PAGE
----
Check out the new bird feeder. It's billed as being squirrel-proof, and so far it is. I wonder how it'll work in colder weather, when the beasties get desperate. They'll probably just unmount it and drag it into the woods like they've done with all the others I've tried. But as you can see, the birds love it! This was a surprise gift from my friends Anthony and Nadya. Thank you! (Sorry for the blurry picture, that's the best my non-telephoto lens will do without getting so close and scaring away the diners.)

My retreat

I love my pond garden. It's a relaxing spot on warm summer days. I like to sit in my nearby Adirondack chair, under a big market umbrella, and listen to the water. Just out of view is a patch of Bee Balm, which frequently attracts hummingbirds. Sorry, I couldn't get pictures of them--they don't stay still for long.

The only rose I haven't killed

I'm a serial rose killer. Just can't seem to keep them alive. But this little guy was the kind you buy in a 4-inch pot in the grocery store, planning to enjoy it in the house, and then consign it to compost. It wouldn't die, so I planted it, and look how well it's doing! Smells wonderful, too, but you have to bend over because the whole plant's only 8 inches tall.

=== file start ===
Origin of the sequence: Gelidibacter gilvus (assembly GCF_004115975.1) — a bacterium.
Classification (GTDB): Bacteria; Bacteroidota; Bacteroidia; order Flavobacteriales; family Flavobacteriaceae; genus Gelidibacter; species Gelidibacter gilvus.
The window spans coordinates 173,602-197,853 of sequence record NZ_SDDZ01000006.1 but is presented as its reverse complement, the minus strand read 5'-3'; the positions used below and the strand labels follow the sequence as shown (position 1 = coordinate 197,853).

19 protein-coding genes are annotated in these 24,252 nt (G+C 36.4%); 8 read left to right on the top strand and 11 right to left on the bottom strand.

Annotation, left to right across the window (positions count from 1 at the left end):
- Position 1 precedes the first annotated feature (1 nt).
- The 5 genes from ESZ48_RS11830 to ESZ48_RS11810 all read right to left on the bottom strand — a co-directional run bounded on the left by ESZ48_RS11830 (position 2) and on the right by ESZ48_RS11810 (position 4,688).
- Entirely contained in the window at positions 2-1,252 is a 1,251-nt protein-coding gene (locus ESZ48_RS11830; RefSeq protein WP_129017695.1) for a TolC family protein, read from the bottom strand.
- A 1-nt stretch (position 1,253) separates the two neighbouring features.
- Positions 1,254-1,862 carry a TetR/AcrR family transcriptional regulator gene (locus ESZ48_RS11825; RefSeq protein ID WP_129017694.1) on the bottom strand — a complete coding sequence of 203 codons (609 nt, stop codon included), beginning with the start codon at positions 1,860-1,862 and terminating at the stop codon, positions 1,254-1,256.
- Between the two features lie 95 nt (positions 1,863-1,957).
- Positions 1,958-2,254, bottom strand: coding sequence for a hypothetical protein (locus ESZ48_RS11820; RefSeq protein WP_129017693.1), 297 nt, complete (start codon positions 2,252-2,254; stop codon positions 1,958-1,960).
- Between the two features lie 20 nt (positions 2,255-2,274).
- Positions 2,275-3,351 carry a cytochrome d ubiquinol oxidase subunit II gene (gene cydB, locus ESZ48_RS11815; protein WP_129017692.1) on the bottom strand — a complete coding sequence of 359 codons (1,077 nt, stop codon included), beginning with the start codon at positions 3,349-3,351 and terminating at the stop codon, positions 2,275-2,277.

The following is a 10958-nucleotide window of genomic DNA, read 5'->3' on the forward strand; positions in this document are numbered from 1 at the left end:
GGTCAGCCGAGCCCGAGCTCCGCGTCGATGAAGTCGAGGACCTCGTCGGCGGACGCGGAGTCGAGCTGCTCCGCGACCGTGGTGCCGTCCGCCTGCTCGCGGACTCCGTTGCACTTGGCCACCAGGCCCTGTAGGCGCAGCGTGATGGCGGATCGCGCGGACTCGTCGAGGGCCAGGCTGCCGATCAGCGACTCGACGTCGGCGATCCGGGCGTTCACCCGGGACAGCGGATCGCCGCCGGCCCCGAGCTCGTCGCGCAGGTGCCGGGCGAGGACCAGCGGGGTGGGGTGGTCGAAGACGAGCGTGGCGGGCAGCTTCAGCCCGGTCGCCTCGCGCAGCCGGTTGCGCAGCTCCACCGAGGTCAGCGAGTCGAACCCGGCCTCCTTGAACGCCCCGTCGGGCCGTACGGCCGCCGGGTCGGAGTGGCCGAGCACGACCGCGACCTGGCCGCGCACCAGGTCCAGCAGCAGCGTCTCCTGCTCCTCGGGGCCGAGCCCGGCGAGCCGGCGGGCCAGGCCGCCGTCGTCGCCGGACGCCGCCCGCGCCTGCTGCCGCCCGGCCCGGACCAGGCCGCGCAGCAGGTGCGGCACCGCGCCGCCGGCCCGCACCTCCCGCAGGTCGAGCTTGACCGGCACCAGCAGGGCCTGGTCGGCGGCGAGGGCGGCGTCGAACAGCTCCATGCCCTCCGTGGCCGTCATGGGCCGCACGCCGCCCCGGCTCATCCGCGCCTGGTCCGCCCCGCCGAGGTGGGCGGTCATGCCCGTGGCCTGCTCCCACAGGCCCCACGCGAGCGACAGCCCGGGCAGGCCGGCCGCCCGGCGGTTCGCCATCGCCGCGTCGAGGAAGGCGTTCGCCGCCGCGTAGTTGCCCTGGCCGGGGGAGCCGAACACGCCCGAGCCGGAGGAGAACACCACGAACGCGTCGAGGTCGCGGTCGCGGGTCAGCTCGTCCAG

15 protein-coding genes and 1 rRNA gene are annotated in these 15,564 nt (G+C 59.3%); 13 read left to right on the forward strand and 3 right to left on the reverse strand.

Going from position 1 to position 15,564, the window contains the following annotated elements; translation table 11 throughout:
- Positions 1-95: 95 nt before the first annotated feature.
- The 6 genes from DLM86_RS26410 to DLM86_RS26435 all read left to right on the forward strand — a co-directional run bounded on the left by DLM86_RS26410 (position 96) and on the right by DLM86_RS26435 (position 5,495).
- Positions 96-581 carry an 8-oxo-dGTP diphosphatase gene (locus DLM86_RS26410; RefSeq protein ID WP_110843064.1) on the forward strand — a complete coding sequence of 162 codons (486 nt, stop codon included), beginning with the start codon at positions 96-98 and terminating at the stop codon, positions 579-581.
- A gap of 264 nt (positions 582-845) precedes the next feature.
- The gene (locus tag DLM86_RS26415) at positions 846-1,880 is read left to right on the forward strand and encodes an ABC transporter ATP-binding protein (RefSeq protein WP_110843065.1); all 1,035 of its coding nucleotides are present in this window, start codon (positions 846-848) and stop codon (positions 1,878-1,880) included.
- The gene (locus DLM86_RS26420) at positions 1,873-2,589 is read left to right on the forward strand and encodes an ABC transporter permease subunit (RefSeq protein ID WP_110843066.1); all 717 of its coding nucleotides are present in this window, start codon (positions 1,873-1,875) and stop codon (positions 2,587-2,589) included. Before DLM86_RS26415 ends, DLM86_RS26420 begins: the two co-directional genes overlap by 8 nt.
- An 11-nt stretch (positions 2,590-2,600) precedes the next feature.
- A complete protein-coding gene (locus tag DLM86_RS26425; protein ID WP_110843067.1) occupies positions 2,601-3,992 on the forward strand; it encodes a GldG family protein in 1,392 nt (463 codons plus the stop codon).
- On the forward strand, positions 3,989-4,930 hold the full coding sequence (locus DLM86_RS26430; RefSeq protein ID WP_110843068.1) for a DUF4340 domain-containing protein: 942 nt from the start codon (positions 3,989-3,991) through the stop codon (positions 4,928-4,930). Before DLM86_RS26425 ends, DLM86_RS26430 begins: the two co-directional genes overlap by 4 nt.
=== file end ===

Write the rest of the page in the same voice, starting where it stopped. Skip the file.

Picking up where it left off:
My little helper in the garden

This is Stewart aka Boogernose. And in the garden he's known as Crusher. He sunbathes (in the nude) and in the process crushes everything in his path: parsley, thyme, painted daisies, petunias. Here he is in his fort under the deck stairs, taking a break from the sun and wallowing in the dirt.

Wednesday, July 15, 2009

On the roller coaster again

Time has flown since my last post. I've been busy writing, helping my son fix up his vintage VW Bus, weeding the flower bed, and cleaning out the garage. Aside from the writing which doesn't tax me physically, I don't do nearly as much as it sounds like. I just poke along at Lyme-speed, marshalling energy, planning tasks in stages that I can spread out over multiple days.